Food Tips

This section is devoted to helping you to source and make top quality nutrient dense foods. It is important to have food sources that you can trust. It is also important to learn a few techniques yourself, so that you can prepare your own food at home.

The list of topics on the right-hand-side of this page provides information on many interesting topics relating to food.

Irish Animals

If you are looking for top quality meat/organs/bones, you should be looking for animals that are farmed to mimic the lifestyle of their ancestors i.e. cows primarily fed grass and other green plants, roaming in pasture for most of the year. Animals who are afforded this lifestyle will provide ample nourishment for us provided they aren't routinely being fed antibiotics etc. Fortunately, in Ireland it is easy enough to find animals that survive mostly on pasture.

In my opinion it is best to talk to your butcher and talk to the farmer to ensure you are consuming top quality produce. Organic meat is probably the highest regulated standard available but you should be aware that organic feed, such as organic soybean often makes up a large portion of animal feed. This can cause problems for animals which naturally desire 99% grass, such as cattle and sheep.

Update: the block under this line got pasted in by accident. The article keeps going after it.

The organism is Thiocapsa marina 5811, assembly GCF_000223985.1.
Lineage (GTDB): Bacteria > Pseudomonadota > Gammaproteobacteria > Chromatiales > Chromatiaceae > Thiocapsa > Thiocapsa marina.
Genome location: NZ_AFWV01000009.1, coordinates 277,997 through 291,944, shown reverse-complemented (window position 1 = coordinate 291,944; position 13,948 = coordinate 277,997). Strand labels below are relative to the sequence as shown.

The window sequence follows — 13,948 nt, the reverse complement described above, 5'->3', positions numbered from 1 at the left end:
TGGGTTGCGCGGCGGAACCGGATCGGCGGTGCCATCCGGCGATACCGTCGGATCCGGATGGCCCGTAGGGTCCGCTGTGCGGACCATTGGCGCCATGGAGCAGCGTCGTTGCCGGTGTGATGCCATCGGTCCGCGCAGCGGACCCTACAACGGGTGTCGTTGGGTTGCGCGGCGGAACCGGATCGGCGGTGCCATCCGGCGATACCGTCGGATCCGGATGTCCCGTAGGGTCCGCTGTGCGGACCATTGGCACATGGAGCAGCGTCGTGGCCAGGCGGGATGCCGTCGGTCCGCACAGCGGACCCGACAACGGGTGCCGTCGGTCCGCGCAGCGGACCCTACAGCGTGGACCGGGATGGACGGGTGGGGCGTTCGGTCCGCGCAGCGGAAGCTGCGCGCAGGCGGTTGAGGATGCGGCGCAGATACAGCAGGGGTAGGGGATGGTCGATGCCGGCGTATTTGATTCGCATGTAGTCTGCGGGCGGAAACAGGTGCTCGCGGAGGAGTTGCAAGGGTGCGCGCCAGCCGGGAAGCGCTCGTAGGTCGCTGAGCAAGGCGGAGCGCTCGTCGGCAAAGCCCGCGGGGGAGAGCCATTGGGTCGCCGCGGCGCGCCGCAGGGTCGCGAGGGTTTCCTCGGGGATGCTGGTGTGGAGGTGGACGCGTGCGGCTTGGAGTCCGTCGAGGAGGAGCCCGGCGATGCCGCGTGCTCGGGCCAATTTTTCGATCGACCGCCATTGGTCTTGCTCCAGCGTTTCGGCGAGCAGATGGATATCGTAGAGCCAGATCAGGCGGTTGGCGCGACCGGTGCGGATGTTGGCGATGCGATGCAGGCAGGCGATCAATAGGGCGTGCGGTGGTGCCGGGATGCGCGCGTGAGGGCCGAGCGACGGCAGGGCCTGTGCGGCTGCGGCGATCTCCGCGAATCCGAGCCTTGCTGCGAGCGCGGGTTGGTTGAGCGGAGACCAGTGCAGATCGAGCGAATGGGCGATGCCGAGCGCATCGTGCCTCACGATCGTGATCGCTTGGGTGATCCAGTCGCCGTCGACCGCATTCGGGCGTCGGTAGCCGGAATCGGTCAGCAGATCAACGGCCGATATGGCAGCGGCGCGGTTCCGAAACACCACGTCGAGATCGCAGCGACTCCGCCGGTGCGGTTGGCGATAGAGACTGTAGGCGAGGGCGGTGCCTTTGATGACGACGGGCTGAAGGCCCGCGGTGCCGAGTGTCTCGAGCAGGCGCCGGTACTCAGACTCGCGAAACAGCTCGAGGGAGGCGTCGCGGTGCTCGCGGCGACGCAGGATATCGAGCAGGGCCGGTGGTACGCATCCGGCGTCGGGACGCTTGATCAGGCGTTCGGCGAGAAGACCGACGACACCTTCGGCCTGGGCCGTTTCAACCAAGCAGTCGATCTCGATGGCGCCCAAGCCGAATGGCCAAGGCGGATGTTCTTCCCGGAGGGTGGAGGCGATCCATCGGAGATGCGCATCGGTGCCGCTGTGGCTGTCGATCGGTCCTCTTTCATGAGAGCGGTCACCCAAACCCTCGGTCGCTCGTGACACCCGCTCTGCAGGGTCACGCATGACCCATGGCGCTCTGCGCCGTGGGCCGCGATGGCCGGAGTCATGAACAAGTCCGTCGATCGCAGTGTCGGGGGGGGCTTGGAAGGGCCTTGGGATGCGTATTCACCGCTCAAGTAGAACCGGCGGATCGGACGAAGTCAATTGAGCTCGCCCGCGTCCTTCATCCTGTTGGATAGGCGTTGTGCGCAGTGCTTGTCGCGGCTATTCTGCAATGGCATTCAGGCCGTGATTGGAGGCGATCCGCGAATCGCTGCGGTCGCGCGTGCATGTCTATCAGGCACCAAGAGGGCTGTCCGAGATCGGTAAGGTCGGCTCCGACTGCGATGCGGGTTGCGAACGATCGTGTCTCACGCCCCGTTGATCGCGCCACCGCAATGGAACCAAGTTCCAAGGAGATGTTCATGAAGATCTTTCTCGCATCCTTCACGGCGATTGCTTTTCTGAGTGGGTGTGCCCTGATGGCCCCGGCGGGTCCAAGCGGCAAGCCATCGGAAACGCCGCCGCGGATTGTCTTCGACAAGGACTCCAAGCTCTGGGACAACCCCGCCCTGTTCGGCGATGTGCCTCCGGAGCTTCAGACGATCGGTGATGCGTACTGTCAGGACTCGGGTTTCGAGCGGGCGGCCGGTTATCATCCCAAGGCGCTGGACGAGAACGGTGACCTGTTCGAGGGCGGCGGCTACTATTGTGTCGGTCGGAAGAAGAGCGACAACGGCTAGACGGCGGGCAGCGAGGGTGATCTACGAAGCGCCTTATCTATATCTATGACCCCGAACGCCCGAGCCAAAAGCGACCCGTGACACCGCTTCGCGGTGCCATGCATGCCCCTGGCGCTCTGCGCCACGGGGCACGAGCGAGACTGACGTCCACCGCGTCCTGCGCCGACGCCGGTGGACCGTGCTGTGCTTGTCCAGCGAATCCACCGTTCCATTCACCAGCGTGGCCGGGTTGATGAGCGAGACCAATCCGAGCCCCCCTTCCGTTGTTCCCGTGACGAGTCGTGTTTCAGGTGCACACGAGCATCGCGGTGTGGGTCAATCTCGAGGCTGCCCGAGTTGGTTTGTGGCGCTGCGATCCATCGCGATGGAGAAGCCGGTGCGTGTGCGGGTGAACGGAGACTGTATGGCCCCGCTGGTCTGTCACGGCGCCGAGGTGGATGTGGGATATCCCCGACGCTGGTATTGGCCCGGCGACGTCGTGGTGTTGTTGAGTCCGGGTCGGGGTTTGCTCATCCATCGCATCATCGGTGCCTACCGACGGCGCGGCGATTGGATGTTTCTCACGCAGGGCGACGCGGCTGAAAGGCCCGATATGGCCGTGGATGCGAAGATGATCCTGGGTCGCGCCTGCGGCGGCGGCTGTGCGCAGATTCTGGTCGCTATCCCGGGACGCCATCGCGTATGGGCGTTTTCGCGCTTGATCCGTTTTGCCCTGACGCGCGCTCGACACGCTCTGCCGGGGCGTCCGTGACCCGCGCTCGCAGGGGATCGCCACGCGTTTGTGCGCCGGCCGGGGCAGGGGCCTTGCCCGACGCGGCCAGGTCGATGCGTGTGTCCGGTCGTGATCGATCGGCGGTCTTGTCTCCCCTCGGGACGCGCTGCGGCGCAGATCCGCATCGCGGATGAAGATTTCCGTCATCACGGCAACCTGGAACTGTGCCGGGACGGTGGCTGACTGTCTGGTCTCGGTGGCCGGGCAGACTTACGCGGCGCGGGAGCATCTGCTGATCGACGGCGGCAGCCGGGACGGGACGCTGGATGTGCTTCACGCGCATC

Animal produce such as milk, eggs and honey can be sourced locally. Many people pasteurise milk at home by bringing it to the boil and then cooling. People who know that their milk comes from a healthy animal can enjoy the full nutritional benefit of raw unpasteurised milk. To learn more about raw milk go to the following website:

Irish Vegetables

The best way to make sure you are getting top quality vegetables is to grow your own. The key to growing your own vegetables year upon year is making your own compost, a source of rich soil to fertilise anything you grow. Short of growing your own, there are a number of organic markets around the country that give a weekly box delivery service. Most of them have a websites detailing the products they have available in the different seasons.

If however the people in your community want to start a food revolution, I recommend watching the following video in which Pam Warhurst talks about "eating our landscapes".